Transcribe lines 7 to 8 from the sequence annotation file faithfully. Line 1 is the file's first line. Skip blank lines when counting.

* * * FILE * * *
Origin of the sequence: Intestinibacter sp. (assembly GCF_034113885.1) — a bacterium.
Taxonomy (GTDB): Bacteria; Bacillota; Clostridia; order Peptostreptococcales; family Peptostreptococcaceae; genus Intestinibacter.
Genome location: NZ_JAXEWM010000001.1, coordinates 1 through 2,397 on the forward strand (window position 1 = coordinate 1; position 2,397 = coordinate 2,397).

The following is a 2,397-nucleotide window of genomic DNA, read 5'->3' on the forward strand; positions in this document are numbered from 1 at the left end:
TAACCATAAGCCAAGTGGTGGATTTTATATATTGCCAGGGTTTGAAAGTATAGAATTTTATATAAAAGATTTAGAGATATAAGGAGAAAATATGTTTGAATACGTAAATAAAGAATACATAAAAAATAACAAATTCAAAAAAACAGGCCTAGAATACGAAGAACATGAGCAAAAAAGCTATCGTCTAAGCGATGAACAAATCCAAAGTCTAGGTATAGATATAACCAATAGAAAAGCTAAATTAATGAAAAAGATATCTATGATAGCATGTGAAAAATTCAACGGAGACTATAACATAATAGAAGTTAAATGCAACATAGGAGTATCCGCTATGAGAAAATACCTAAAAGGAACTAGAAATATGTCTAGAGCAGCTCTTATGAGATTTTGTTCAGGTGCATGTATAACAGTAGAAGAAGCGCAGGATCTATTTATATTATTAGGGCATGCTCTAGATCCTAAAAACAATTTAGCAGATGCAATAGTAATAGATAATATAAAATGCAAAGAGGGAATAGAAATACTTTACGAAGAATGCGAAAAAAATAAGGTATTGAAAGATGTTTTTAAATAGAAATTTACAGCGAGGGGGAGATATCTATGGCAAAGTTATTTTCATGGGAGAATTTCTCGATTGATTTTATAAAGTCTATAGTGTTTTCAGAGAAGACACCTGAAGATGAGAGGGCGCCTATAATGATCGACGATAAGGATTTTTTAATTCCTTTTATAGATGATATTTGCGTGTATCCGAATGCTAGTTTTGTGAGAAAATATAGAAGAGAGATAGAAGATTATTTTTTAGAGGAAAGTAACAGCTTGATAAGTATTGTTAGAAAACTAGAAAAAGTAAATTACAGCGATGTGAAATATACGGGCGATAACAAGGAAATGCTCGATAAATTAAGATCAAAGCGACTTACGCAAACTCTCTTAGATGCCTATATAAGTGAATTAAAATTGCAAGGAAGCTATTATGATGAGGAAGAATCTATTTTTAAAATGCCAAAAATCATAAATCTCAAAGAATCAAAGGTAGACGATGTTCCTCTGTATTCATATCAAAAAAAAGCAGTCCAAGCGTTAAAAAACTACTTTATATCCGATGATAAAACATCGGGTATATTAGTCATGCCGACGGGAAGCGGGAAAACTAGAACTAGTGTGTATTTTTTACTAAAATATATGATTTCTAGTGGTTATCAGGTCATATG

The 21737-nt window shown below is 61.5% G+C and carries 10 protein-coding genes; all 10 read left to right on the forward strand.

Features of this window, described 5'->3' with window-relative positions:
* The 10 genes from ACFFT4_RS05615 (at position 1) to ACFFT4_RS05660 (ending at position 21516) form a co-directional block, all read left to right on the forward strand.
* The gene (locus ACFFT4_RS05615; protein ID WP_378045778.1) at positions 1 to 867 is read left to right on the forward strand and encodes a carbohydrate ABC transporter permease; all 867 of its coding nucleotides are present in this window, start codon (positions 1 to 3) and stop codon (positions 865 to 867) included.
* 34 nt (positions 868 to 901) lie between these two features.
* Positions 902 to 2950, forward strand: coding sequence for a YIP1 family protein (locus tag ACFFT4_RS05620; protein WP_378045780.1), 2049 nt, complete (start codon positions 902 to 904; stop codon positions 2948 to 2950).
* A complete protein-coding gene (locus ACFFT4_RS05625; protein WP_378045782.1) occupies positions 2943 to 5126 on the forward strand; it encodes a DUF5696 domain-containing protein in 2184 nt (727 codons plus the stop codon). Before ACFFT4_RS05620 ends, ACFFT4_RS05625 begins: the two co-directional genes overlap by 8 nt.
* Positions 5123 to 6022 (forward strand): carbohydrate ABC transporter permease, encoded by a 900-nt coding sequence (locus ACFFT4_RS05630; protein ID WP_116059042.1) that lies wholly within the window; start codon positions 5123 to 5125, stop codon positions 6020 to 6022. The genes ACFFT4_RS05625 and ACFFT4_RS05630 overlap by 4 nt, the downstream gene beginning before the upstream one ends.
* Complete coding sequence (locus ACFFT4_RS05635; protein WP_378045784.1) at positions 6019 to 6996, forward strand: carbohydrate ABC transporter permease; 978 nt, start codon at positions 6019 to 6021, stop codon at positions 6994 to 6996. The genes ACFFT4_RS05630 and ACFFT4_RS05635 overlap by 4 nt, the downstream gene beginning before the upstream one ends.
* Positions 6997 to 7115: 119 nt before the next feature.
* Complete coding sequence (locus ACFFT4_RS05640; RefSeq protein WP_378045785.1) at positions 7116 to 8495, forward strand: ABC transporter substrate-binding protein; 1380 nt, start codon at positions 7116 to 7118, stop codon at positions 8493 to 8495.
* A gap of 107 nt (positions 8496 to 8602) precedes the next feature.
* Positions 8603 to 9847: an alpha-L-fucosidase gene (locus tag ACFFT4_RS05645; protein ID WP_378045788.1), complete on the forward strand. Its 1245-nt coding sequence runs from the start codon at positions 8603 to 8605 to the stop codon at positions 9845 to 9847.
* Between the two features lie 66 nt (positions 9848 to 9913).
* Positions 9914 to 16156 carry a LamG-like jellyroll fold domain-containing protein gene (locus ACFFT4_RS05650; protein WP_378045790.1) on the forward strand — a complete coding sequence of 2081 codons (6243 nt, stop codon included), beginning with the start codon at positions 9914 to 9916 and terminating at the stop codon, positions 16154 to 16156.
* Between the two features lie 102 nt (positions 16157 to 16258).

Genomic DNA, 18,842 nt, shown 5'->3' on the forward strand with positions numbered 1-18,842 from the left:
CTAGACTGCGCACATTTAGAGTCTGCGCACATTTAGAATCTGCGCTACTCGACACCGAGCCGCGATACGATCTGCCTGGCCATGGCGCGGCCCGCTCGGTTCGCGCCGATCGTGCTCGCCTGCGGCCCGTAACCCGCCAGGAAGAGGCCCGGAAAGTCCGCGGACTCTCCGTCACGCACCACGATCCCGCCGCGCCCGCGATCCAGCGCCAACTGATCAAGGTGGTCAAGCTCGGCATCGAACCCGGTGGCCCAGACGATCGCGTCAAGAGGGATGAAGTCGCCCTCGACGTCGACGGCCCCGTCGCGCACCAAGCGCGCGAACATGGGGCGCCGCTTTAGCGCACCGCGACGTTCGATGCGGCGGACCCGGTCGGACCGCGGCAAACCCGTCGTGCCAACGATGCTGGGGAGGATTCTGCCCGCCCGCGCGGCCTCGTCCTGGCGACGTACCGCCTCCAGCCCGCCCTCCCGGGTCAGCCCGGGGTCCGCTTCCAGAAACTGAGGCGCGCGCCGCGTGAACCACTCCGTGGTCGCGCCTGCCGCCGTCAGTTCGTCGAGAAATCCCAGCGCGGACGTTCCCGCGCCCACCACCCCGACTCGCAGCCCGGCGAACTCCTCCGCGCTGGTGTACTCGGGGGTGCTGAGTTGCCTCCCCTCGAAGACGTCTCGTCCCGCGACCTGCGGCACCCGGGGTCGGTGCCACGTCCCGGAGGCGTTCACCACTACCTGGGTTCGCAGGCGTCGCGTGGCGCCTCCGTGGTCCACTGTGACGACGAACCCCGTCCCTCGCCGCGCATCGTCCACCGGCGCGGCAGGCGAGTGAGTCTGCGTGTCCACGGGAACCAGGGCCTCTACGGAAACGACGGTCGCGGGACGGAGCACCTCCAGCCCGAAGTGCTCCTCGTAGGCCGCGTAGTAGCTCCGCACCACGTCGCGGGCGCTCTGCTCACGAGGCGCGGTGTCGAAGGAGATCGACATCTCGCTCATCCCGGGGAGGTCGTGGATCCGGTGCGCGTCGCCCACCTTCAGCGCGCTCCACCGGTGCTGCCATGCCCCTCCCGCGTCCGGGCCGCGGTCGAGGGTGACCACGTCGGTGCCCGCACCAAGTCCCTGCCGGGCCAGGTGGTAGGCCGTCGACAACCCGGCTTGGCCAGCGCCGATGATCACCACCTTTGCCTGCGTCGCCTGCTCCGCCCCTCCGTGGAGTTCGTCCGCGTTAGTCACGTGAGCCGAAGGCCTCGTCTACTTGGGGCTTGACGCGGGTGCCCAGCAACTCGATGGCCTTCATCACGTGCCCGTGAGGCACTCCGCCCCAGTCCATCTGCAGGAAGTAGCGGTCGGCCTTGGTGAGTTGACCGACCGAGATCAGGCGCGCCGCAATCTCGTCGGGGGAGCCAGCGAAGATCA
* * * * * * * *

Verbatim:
Features of this window, described 5'->3' with window-relative positions:
* The 10 genes from ACFFT4_RS05615 (at position 1) to ACFFT4_RS05660 (ending at position 21516) form a co-directional block, all read left to right on the forward strand.